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  • It’s time to stop asking why the Israeli left has disappeared

    For Israeli left-wing voters, nothing is more important than overthrowing Netanyahu. Yet despite their common cause, the left remains anything but united and it is polling at unprecedented lows. There is one thing shared by nearly every Israeli who does not define her or himself as right-wing: a profound desire to oust Benjamin Netanyahu. And yet, despite all their efforts, none of the left-wing parties today look capable of doing so. Polls show the left-wing Meretz party hovering near the four-seat minimum threshold to enter Knesset. and at least one poll had Labor down to just five seats in recent…

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  • Do Israelis vote for political ideology or cult of personality?

    Although Israelis have historically voted for strong political frontmen, it seems that dazzling personalities are no longer sufficient to winning elections. It turns out that voters are looking at the values, worldview, and policies. Last October, Lior Shlein, Israel’s top satirist, made a convincing case that Yair Lapid is a cult leader. Lapid was a TV celeb who entered politics in 2013 trading on his teeny-bop looks and name recognition. He had no discernible ideology other than a vague promise to represent the mostly middle classes behind the social protest of 2011. Yet despite his own tony demographic, his Yesh Atid party…

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  • In the age of Trump and Netanyahu, progressive values are winning

    The victories of progressive candidates in U.S. midterms and Israel’s municipal elections prove that it’s possible to overturn national far-right policies. By Bar Gissin and Maya Haber Something remarkable happened in the last few weeks: progressive candidates won elections in Israel and the United States, despite the rise of far-right, anti-democratic politics in both countries. [tmwinpost] This might come as a surprise, but it shouldn’t be. Many Jewish Israelis support ending the occupation, women’s right to pray at the Wailing Wall, and LGBTQ’s right to get married and adopt children. Similarly, most Americans approve of labor unions, support same-sex marriage,…

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  • Mixed city holds Israel's first ever Jewish-Arab pride event

    Thursday's event is the first pride event ever to include a speech by an Arab MK. 'We cannot demand respect while disparaging the other. It is impossible to fight for my equality and not for that of others,' MK Issawi Frej told the crowd. Over 150 members of the LGBTQ community and their supporters took part in a joint Jewish-Arab pride event in the mixed city of Lod on Thursday. The event, the first of its kind in Israel, took place outside city hall, and follows a mass protest by LGBTQ Israelis earlier this week for equality and against discrimination. [tmwinpost] “There are those who…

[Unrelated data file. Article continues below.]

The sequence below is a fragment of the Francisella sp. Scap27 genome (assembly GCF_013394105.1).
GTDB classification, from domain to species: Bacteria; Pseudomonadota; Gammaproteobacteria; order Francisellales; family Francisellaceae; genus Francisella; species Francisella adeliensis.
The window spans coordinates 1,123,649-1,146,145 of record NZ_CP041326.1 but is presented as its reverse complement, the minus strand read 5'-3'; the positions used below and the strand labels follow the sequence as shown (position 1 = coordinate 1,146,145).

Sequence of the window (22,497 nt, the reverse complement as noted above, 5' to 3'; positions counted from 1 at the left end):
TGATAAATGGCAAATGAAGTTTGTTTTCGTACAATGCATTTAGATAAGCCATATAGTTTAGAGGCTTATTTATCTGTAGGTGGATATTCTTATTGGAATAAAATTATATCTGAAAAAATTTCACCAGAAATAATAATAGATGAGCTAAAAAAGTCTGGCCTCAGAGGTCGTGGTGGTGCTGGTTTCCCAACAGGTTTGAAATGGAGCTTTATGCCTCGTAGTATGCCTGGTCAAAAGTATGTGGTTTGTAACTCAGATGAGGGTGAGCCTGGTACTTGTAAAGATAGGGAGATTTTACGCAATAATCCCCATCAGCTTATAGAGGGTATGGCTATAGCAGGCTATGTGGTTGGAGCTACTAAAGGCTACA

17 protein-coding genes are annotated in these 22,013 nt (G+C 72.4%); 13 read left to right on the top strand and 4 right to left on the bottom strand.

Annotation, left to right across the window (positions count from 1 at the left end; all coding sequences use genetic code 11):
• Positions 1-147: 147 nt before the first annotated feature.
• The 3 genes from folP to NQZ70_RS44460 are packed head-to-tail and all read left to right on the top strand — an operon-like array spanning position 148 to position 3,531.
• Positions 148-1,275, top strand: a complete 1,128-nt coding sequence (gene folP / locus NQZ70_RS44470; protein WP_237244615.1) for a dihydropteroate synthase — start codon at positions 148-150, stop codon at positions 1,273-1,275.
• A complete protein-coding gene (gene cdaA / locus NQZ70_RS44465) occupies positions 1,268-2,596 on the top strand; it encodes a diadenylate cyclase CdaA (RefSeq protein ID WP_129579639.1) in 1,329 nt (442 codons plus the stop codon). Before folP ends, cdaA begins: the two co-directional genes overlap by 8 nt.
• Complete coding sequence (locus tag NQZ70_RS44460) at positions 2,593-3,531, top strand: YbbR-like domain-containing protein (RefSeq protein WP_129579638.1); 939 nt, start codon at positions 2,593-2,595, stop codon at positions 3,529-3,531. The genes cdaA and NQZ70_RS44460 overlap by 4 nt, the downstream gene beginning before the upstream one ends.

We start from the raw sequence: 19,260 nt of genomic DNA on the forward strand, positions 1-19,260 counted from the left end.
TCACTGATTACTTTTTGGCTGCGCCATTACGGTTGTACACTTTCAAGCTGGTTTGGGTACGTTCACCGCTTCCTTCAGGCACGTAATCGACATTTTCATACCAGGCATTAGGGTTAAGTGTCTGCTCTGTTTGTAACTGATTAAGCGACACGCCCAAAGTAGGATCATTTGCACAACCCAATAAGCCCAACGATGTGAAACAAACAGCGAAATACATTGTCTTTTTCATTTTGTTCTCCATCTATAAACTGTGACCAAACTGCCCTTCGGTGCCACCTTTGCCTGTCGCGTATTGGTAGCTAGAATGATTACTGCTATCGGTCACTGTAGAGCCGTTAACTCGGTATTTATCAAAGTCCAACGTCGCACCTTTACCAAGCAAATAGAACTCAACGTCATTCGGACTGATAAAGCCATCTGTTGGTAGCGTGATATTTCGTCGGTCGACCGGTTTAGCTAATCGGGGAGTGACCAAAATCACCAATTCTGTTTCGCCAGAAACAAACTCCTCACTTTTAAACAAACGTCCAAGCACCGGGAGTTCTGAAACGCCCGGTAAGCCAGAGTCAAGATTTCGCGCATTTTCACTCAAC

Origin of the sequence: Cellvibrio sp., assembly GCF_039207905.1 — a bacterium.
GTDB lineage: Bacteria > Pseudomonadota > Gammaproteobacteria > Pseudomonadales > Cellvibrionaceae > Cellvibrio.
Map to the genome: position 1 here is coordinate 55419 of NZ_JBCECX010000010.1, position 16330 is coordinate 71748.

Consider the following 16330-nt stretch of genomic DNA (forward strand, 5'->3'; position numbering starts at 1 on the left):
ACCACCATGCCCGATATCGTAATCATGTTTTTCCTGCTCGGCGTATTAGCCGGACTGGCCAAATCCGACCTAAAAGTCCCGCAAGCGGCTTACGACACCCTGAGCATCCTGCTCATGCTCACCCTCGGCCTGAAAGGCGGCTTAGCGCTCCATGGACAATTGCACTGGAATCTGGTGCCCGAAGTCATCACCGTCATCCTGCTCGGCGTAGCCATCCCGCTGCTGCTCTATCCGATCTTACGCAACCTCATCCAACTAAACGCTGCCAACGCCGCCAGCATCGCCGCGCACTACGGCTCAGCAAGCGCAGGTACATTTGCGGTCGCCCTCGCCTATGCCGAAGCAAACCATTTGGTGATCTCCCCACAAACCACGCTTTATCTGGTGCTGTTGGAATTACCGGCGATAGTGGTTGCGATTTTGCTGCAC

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  • How do Israeli journalists report on a place they can't reach?

    For the past 11 years, Israeli journalists have been forbidden from entering Gaza. This has affected not only their reporting, but also the way fellow Israelis understand what is happening there. By Oren Ziv / Activestills.org The main obstacle that faces anyone who wants to report on what is happening at Gaza protests from the Israeli side of the border is that one can hear the gunfire, see the smoke, report on the army’s conduct, and estimate the number of protesters — and yet, you cannot get the full story. A journalist from East Jerusalem who often covers the goings on…

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  • The new Jewish-Arab movement that plans to save the Israeli left

    Standing Together, a new joint Arab-Jewish movement, is aiming to transform Israeli politics. It won't be easy, but the Israeli left's first step back to power might be believing that it can win again. The Israeli left is in the midst of an historic crisis. Out of power for over 20 years (with the exception of Ehud Barak’s brief and fractious stint as prime minster), Labor is now headed by a millionaire telecommunications executive who once served as a minister under Netanyahu. Meretz, the dovish, social-democratic party, barely made it into the Knesset in 2015. The peace camp is fractured…

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  • Pushed out by Israel, asylum seekers find only limbo in Uganda

    By Oren Ziv KAMPALA, Uganda — “Why should Uganda take in the people Israel doesn’t want?” asks Ssemujju Ibrahim Nganda, a Ugandan member of parliament who joined us in a cafe in central Kampala. “If they’re being sent by the UN, they’ll be treated like all refugees, in a temporary manner because of the problems in their countries,” Nganda continues. He insisted on meeting us, after hearing that a small delegation of Knesset members was visiting his country from Israel. “Uganda will not become a dumping ground that whoever thinks they cannot host people — that you throw them in…